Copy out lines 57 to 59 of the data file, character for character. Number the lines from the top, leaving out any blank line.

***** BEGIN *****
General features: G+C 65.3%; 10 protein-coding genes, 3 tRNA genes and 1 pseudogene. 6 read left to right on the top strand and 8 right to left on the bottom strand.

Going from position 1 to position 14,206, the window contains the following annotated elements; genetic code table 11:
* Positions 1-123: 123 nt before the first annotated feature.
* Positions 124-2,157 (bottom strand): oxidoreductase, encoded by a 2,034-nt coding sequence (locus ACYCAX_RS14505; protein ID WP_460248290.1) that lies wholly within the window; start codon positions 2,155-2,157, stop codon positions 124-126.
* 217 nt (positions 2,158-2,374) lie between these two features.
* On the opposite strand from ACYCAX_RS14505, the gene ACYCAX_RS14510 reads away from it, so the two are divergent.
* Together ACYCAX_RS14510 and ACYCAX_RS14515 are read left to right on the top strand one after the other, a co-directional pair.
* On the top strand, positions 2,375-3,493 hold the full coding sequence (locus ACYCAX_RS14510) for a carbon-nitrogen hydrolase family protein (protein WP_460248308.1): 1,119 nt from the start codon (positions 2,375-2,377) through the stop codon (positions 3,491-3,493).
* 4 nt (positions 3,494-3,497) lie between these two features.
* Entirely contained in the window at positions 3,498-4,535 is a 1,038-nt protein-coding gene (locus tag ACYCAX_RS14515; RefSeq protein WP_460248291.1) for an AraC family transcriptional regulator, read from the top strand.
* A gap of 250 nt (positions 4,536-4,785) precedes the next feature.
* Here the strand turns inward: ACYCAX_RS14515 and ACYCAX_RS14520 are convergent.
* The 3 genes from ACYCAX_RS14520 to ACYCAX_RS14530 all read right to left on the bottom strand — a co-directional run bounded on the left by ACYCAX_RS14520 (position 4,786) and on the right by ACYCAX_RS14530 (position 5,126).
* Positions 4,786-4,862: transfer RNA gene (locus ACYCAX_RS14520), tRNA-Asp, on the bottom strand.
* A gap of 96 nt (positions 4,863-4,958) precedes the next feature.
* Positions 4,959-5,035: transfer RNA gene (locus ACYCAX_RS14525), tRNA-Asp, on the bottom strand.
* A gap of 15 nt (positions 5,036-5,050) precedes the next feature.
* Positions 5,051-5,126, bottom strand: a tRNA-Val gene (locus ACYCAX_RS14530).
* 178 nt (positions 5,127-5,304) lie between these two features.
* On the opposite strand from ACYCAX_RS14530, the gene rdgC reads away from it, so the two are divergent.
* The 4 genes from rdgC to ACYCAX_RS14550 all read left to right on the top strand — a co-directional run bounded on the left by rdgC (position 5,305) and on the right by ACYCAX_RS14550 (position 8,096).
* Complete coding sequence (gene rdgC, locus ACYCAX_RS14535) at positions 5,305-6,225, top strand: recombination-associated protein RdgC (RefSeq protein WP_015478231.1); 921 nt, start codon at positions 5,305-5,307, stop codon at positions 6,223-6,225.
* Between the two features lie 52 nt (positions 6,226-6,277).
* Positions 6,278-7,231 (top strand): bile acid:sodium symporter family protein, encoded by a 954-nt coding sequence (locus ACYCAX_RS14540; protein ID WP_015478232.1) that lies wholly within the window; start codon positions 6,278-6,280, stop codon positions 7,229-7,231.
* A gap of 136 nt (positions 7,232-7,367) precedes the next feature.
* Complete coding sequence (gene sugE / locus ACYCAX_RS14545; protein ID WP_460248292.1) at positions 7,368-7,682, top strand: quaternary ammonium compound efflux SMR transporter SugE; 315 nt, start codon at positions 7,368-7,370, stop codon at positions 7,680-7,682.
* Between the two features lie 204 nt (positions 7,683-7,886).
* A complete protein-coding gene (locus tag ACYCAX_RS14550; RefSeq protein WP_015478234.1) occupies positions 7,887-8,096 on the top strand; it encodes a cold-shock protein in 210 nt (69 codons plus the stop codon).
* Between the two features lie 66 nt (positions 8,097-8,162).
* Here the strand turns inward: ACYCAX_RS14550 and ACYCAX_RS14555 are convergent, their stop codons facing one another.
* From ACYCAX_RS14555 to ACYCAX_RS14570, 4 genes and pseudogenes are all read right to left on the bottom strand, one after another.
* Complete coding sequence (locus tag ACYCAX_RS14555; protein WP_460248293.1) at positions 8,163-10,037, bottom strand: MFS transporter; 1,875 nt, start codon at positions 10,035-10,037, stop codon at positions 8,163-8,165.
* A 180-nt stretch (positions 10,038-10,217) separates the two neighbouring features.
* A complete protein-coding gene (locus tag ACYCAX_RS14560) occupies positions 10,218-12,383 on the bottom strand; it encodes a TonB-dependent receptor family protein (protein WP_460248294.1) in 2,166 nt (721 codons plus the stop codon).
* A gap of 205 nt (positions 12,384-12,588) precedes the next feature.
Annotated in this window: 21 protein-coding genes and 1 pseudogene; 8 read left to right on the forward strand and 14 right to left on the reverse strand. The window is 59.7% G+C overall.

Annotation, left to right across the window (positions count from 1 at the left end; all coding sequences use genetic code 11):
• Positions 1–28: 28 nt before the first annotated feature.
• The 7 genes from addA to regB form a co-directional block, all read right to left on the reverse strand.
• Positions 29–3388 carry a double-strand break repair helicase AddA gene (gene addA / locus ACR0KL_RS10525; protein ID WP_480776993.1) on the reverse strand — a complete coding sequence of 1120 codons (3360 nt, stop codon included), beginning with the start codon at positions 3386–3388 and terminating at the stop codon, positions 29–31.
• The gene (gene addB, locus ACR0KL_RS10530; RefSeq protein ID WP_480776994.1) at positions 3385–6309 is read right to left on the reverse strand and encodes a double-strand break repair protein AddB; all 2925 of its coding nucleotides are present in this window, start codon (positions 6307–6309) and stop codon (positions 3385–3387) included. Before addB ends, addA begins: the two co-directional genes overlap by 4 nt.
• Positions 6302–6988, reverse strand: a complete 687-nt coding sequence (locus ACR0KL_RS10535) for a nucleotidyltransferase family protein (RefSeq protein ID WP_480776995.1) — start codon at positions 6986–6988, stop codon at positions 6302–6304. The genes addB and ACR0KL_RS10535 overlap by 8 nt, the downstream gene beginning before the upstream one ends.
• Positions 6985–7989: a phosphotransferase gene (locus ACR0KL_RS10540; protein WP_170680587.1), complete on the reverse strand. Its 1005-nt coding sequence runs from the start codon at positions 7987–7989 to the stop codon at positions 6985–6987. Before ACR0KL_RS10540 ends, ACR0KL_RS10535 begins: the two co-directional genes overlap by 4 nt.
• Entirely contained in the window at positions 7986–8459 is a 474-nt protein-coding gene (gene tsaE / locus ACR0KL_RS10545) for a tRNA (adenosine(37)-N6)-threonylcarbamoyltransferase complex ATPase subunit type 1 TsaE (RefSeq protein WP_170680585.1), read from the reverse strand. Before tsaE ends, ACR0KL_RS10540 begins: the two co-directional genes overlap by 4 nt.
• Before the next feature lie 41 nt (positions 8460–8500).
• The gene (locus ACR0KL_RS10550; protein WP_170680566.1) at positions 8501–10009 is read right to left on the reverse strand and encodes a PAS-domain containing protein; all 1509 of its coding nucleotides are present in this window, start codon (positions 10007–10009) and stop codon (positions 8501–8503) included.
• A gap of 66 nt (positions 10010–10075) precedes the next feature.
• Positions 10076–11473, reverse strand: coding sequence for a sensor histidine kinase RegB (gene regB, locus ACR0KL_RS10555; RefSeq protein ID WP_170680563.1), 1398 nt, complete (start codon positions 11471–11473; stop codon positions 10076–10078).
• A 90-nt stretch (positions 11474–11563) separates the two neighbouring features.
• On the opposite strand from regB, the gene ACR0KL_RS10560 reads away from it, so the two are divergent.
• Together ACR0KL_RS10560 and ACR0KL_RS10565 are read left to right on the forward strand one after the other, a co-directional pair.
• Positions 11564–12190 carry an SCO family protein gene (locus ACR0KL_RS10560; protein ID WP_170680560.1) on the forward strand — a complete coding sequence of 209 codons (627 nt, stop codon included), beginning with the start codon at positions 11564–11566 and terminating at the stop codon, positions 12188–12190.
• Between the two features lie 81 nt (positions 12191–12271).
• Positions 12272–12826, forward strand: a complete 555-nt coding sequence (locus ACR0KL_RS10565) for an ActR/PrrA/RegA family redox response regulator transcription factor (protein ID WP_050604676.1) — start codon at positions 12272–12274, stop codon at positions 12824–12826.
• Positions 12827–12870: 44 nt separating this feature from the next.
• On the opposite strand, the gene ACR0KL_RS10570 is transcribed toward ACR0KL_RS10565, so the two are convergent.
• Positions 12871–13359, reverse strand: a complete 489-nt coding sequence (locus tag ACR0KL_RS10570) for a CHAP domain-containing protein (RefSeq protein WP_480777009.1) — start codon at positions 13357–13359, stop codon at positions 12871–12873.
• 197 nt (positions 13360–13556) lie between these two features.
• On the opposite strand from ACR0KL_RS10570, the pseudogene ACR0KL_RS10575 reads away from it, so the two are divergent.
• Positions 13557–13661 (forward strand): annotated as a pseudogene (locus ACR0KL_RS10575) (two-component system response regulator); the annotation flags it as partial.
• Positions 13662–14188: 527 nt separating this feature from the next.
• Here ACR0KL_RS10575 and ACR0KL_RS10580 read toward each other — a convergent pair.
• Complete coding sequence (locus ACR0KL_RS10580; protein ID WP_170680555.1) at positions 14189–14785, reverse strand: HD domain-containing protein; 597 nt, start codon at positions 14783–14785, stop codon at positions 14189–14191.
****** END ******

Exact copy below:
• Positions 12871–13359, reverse strand: a complete 489-nt coding sequence (locus tag ACR0KL_RS10570) for a CHAP domain-containing protein (RefSeq protein WP_480777009.1) — start codon at positions 13357–13359, stop codon at positions 12871–12873.
• 197 nt (positions 13360–13556) lie between these two features.
• On the opposite strand from ACR0KL_RS10570, the pseudogene ACR0KL_RS10575 reads away from it, so the two are divergent.